2

I use a batch script in the shell:sendto folder to do video compression, the script currently looks like this:

for %%a in (%*) do (
    ffmpeg -i %%a -c:v libx265 -c:a copy "%%~na_x265.mp4"
)
pause

However, I have noticed that FFmpeg cannot fully utilize all the cores on my machine. I am able to run perhaps 3-4 video compressions in parallel while maintaining the same FPS as compared to running a single video compression

Suppose I want to convert 100 videos, how can I modify this script to run say three FFmpeg instances on the first three videos in parallel, and to start a new instance each time one completes?

  • I don’t know how to do Batch file programming in windows, but I believe the best approach would be to use your current for loop, but instead of immediately going to the FFmpeg command you build an array/hash based on the value of %%a and then loop through those array/hash values and launch the FFmpeg command. As to how to know if/when one ends you can start a new one. Or just use the -threads 3 option to force it to use three threads per encode like this: ffmpeg -threads 3 -i %%a -c:v libx265 -c:a copy "%%~na_x265.mp4". 3x faster encodes without significantly changing your script. – Giacomo1968 Sep 29 at 4:47
  • libx265 does not scale linearly with threads, for example -threads 32 and -threads 64 does not show any speedup. (I have 64 physical cores). It is therefore better to run multiple encodes in parallel, but I am not sure how to write the batch script for this. Eg: when using the run command, its is not clear how to detect when the child console window completes the command. – aCuria Sep 29 at 4:57
  • Use start and give the windows a name, and use tasklist to find out when each has finished. – Michael Harvey Sep 29 at 6:44
  • 2
    Had "Windows" not been implied here, it would have been possible to write an answer based on GNU Parallel -> gnu.org/software/parallel – Hannu Sep 29 at 10:35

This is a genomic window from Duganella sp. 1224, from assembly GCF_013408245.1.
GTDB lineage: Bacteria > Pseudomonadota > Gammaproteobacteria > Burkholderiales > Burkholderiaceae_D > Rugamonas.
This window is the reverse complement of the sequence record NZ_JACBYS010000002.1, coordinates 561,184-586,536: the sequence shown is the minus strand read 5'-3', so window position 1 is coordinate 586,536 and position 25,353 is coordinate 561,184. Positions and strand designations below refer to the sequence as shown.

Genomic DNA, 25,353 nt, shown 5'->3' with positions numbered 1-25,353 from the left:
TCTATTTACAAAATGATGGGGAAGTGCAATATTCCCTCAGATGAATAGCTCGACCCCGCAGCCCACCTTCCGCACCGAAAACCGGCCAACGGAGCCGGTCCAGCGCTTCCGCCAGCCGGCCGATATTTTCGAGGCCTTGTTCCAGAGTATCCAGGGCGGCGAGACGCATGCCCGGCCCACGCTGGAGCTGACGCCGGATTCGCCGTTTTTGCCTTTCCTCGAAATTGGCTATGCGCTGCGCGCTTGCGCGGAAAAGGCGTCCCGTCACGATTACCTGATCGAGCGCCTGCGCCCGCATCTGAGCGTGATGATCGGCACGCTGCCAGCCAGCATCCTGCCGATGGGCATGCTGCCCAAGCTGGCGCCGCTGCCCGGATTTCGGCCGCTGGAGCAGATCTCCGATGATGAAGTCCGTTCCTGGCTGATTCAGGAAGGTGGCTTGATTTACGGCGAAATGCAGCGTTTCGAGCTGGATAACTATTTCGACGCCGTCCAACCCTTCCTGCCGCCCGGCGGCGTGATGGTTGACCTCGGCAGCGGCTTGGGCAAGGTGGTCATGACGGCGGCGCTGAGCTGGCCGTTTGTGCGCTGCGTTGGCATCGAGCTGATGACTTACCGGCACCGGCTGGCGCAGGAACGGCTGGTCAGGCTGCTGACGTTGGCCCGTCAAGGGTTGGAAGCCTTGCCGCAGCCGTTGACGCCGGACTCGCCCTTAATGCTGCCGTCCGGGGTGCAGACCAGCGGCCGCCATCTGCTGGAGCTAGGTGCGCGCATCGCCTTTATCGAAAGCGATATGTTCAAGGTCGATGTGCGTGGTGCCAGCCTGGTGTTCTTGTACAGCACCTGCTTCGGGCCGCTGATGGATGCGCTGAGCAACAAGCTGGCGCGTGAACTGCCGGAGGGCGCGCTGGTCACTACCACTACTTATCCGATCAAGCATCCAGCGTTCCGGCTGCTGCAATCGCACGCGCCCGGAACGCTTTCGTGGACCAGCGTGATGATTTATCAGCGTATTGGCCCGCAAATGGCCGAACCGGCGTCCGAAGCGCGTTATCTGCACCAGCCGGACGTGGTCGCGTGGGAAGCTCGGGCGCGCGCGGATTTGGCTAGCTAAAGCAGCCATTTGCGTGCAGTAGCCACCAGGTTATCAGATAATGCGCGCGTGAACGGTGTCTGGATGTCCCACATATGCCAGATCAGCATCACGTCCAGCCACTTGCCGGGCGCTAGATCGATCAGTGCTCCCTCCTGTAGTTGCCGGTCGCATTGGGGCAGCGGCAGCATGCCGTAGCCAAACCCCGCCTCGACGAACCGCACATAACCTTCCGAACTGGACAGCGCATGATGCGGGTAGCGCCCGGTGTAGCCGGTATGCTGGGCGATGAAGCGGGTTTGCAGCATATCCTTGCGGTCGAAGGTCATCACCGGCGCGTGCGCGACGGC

2

You can try to start your executions in background process (/b), but there will be a loss of processing / performance with this multiplicity.

See start /? if more the options can suit you better.

@echo off & title <nul

setlocal && cd /d "%~dp0"
for %%a in (%*)do call :^) "%%~dpnxa" "%%~dpna_x265.mp4"
    
endlocal && "%__AppDir__%timeout.exe" /t -1 & goto %:EOF

%:^)
for /f %%G in ('%__AppDir__%tasklist.exe ^|find/i /c "ffmpeg.exe"
')do if not %%G leq 4 2>&1 "%__AppDir__%timeout.exe" 10 & goto %:^)

start "%~nx1" /b /min ffmpeg.exe -i "%~1" -c:v libx265 -c:a copy "%~2" 
<con: title <nul & title Encoding: "%~nx1" ^| Target: "%~nx2" & exit /b  
| improve this answer | |
  • @aCuria Thank you again! Typo edited! – It Wasn't Me Oct 7 at 9:55
  • Thanks a bunch, It would probably have been quite hard for me to have figured this out myself. I am wondering if theres a way to pipe the "status" of the ongoing background processes back to the foreground window... probably not possible right – aCuria Oct 7 at 9:57
  • @aCuria I think this is possible take a little help with C#, take a look in my answer in StackOverFlow, if you have some difficulty to apply this, open another question here – It Wasn't Me Oct 7 at 10:05

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